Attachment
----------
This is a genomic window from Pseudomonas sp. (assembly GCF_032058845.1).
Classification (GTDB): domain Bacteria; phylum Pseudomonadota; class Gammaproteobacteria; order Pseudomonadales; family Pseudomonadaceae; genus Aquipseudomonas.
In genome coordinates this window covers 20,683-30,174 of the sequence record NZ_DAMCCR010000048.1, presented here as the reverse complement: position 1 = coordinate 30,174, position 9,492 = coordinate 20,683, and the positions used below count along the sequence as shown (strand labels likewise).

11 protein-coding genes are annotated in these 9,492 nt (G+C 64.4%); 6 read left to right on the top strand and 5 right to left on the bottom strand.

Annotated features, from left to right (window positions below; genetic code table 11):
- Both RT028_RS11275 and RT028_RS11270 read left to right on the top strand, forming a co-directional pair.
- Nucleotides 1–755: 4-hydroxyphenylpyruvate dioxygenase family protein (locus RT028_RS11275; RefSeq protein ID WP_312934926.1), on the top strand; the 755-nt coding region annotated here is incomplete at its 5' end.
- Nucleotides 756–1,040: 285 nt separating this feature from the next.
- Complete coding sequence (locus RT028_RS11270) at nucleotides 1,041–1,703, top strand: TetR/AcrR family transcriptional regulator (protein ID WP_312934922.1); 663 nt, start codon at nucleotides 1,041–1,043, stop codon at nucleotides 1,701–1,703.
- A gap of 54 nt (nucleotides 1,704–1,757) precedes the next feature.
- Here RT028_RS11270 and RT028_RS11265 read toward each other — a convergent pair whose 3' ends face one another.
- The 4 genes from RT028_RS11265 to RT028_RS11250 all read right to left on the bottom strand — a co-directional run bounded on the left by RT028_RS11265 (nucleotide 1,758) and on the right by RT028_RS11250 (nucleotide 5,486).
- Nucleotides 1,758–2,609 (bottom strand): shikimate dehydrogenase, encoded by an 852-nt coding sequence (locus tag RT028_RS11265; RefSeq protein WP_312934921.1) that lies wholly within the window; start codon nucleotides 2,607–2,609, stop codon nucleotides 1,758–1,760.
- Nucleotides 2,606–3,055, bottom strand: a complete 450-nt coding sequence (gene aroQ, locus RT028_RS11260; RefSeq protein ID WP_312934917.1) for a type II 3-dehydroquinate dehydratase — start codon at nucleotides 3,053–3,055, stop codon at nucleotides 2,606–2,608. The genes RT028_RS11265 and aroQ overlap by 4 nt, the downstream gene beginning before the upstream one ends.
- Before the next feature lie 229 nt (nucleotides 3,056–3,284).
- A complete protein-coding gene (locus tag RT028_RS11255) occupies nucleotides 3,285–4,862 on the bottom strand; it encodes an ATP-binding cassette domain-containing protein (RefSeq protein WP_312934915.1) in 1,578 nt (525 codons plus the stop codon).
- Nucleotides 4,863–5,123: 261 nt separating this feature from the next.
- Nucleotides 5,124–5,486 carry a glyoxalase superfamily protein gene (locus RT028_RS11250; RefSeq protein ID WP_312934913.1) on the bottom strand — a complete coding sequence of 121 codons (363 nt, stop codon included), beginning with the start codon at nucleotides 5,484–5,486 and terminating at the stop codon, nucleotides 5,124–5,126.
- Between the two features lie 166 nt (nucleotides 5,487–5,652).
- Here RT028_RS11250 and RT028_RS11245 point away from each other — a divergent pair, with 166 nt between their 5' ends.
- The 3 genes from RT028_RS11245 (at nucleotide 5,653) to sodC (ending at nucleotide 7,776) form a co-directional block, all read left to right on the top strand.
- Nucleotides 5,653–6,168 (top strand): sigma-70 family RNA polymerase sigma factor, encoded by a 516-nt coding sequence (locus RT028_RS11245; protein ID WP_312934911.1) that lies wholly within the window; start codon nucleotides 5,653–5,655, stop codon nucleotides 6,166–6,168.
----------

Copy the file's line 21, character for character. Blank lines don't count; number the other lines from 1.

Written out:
- The 3 genes from RT028_RS11245 (at nucleotide 5,653) to sodC (ending at nucleotide 7,776) form a co-directional block, all read left to right on the top strand.